I've been trying to eat as much raw as possible lately, which usually translates to lots of salads. It's easy to throw a bunch of chopped raw veggies & fruits into a big bowl, toss with a killer homemade dressing, and call it a lunch or dinner. However...the past few days have graced us with craptastic May weather - chilly, cloudy & drizzly. This type of day leaves me craving heartier warm fare, like thick stews and creamy pastas. Not exactly what I'm going for as we close in on swimsuit weather. So for lunch today I decided to strike a compromise by creating a raw-heavy salad that felt like a hearty dish. Welcome to the Tahini-Broccoli-Tempeh Bowl.
2 heads broccoli
1/2 block tempeh, crumbled
1 tsp. coconut oil
1 tsp. Bragg's Liquid Aminos
3 carrots, shredded
For the tahini sauce
1/4 cup sesame seeds (raw, untoasted) - can also use tahini paste here, instead
1/2 zucchini, cut into chunks
juice of 1 lemon
2 T olive oil
4 T water
1/2 tsp. Bragg's Liquid Aminos
Heat coconut oil in a pan over medium heat. Crumble tempeh with your hands and transfer to a small bowl. Add Bragg's and let absorb into tempeh. Transfer tempeh into pan and cook for 5+ minutes, until brown.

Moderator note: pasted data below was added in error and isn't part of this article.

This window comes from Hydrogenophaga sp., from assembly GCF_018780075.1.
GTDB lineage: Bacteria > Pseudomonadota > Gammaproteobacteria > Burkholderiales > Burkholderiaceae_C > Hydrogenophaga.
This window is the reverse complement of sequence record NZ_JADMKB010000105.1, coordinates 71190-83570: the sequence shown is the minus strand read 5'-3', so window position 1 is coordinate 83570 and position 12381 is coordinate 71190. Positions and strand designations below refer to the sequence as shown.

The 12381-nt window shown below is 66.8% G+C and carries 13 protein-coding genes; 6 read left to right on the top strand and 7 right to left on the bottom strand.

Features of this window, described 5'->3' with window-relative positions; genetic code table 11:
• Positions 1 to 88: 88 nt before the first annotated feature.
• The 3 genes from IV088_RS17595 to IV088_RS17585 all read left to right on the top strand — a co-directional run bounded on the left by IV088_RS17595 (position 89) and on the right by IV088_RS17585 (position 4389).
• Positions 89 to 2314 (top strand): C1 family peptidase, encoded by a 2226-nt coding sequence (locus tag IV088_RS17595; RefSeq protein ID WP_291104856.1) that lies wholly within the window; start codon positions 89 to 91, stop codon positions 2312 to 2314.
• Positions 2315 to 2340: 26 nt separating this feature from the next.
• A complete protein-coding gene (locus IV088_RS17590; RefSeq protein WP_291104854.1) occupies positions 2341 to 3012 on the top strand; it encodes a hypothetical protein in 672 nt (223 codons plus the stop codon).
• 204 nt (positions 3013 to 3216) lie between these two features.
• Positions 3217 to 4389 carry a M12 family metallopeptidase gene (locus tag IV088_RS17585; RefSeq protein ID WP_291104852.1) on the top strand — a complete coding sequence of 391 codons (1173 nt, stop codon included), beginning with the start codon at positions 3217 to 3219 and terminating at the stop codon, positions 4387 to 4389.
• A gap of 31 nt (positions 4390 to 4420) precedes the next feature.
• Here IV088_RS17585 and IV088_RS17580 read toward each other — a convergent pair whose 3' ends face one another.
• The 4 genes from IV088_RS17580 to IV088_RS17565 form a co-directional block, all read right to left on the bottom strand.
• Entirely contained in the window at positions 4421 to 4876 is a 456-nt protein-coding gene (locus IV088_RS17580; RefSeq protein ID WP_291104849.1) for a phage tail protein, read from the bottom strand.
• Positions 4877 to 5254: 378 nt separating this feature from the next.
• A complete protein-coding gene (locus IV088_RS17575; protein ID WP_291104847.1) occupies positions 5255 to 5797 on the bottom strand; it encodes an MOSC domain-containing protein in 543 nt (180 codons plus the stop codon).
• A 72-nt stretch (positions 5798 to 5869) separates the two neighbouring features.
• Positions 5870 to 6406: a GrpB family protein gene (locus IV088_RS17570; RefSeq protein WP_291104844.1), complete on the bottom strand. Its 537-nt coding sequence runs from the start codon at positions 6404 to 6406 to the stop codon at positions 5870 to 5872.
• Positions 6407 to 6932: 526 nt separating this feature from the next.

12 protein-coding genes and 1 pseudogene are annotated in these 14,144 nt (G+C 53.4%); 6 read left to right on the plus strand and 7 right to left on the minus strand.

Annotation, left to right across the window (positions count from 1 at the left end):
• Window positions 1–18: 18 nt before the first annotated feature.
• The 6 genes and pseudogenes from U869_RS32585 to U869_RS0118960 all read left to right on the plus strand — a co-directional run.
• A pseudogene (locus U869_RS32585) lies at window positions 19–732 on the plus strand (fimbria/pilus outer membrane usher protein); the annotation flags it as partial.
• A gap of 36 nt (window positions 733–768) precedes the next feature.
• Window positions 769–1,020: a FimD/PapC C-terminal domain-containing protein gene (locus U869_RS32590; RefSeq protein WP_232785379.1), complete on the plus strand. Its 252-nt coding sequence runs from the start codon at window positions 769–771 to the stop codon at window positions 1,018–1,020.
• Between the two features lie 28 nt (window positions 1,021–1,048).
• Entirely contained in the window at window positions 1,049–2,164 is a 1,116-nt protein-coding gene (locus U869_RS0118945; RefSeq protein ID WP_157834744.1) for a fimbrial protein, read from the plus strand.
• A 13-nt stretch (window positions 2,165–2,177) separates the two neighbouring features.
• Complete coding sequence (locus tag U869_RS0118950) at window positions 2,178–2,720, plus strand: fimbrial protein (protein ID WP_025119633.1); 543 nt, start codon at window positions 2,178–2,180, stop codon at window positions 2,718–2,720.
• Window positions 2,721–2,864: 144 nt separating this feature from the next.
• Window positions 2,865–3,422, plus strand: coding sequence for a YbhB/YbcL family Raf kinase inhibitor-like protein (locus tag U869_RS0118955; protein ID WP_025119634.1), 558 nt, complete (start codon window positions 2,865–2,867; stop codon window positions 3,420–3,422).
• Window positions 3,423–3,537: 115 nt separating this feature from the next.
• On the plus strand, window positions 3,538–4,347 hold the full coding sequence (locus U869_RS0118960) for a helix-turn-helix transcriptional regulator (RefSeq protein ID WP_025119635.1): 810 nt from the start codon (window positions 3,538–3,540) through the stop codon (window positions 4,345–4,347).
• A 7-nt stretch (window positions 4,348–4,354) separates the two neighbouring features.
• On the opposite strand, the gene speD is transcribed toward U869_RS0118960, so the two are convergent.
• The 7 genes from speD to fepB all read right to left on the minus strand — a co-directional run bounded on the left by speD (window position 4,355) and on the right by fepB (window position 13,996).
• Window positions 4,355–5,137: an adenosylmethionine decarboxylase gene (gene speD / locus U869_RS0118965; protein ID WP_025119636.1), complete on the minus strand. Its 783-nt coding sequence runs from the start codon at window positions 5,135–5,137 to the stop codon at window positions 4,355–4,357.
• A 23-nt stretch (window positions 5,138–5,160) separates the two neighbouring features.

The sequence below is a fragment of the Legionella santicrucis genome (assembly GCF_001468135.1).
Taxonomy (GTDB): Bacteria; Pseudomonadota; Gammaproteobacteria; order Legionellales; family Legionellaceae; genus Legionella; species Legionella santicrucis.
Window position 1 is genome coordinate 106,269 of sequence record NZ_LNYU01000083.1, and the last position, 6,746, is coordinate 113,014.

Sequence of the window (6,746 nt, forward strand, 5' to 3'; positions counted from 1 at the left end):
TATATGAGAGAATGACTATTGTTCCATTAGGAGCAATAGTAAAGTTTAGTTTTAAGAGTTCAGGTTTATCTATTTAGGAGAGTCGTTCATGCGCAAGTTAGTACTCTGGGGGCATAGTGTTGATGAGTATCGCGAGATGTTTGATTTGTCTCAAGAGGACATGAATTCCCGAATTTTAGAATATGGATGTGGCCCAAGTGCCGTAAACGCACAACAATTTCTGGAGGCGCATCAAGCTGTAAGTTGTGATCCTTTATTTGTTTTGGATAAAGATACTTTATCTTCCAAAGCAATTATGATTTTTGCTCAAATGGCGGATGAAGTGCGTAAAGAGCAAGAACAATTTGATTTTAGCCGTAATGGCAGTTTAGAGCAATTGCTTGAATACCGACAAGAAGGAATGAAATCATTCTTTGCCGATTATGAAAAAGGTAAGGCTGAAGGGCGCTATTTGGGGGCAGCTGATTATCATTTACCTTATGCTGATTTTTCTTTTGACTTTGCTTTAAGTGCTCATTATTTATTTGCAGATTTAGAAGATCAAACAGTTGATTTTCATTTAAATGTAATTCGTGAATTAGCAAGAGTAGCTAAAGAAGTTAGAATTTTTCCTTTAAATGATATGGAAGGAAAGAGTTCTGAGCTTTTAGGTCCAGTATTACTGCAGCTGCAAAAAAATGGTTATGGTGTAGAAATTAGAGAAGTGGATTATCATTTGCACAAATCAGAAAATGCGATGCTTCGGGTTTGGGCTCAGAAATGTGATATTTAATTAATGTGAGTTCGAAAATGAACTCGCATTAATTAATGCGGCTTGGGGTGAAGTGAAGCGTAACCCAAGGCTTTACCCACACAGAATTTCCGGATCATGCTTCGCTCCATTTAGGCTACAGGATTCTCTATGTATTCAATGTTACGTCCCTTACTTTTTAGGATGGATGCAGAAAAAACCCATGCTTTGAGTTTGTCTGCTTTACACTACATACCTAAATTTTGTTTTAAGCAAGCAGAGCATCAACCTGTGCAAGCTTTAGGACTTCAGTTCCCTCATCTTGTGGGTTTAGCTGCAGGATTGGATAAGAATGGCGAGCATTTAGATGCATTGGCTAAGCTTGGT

Roughly chop the broccoli (stems included) and blanch then shock. Do this by submerging broccoli pieces in a pot of boiling water for 1-3 minutes, depending on how crunchy you like your broccoli, then draining in a colander. Immediately rinse with COLD water. This will maintain that pretty green color. If you prefer a warmer dish, do not shock (cold rinse) the broccoli. Transfer to a cutting board, and chop the cooked broccoli into smaller bits. Transfer to large mixing bowl. Conversely, you could prepare this dish with raw broccoli, and just finely chop.
To prepare the tahini sauce, combine ingredients sesame seeds through Bragg's and blend until smooth. You can add more water to thin the mixture, or more oil for a heavier dressing.
Pour dressing over chopped broccoli and stir with spoon. Stir in shredded carrot and cooked tempeh. Option to toss with additional sesame seeds. Can be eaten as is, or added to chopped lettuce or mixed greens for a substantial salad. Can also be served over brown rice or quinoa for a heartier meal. (Note: if you are serving over a grain, reserve some of the sauce to stir into the cooked grain.)
Hope you enjoy!